I try to be as faithful as possible to myself, it is the only way to achieve something with its own identity, and in experimental territory there are no limits. The connection with the public comes later, I honestly don't feel like such a special person to think that no one is going to connect with my work, I think you have to let yourself go. I once read that when David Lycnh first showed 'Erased Head' to his friends, he asked, "Do you understand the movie? If someone said yes, then I'd say 'let's edit the movie again until no one understands it.'


6- What is the role of technology, especially artificial intelligence, in the evolution of experimental cinema?


AI is not going to experiment on its own, it is the artist who must use it to generate his own original and innovative work. The good thing about AI is that ideas can be realized quickly, for example in terms of image generation, human-machine feedback is a fascinating creative process, no one expects it. From my experience, I feel like I can now do millions of ideas that I couldn't before because of the resources I needed. I feel more productive than ever and that is thanks to being able to use tools like AI.


7- To what extent do you believe artificial intelligence can challenge the boundaries of human creativity in cinema?


Human creativity is really the only creativity possible. AI is the tool. Let's not forget that AI feeds on what we already know, on what has already been created. It will be the filmmakers who will use their generations to create a new work.


8- How do you imagine the integration of artificial intelligence in creative processes could affect the authorship and identity of the director in experimental cinema?


I think work is everything. The fact that AI-generated images were used to be part of that work does not mean that an artistic identity does not exist. It is as if in a collage we were saying that the artist has no merit because he used magazine clippings with images that already existed. If that collage moves me it is because of the artistic discourse behind it.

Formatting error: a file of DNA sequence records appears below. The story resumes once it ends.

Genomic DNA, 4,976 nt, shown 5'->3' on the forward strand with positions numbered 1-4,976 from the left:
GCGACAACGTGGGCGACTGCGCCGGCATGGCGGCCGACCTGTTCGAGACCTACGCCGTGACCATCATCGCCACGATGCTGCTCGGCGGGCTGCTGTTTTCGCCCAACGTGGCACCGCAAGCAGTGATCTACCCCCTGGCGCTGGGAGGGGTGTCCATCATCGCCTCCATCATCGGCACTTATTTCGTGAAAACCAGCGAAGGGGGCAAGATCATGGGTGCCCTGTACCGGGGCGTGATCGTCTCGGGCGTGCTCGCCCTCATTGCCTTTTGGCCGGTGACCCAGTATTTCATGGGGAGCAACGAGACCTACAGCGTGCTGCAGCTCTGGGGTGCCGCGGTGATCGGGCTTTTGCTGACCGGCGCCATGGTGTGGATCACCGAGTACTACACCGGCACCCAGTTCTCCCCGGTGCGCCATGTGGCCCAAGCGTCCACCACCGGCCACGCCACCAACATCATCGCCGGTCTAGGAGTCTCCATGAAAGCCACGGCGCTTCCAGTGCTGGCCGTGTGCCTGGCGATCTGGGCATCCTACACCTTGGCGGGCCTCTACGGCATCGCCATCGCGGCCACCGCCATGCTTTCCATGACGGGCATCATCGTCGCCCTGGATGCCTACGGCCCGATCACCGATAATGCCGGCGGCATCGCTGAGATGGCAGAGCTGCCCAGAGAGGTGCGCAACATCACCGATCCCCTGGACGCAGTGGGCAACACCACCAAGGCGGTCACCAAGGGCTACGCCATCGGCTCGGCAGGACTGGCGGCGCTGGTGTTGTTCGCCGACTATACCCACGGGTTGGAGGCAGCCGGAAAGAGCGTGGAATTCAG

9- Do you see artificial intelligence as a complementary or potentially substitutive tool for certain aspects of experimental film production?


I think it's complementary. The existence of generative AI does not mean that the artist stops drawing, filming or photographing. You will use what your work needs. Sometimes you'll have to use it because it will be cheaper for certain aspects of the production, but in an ideal scenario, you'll use it because you need it to tell your story.


10- What are the ethical considerations you take into account when exploring the use of artificial intelligence in your films?


I try to find my own identity in what I do. I use clear concepts that I experiment with and never use artistic references. I am quite demanding until I find something that really represents the artistic discourse of the work I want to do. I don't want it to look like or remember something or someone, I want it to have its own identity.


11- How do you believe the audience reacts and interacts with experimental films that incorporate elements of artificial intelligence?

I suppose many will look at them in amazement, wondering: Can this be done with AI? But what should happen is that they judge the work without knowing what technique it is made with, simply that they reflect and get excited, that is really what is important. One of the things that has happened to me with 'Of Youth' is that it has participated in many film festivals where there was no section for films with AI, it has simply been judged as just another film. Art has never been the tool.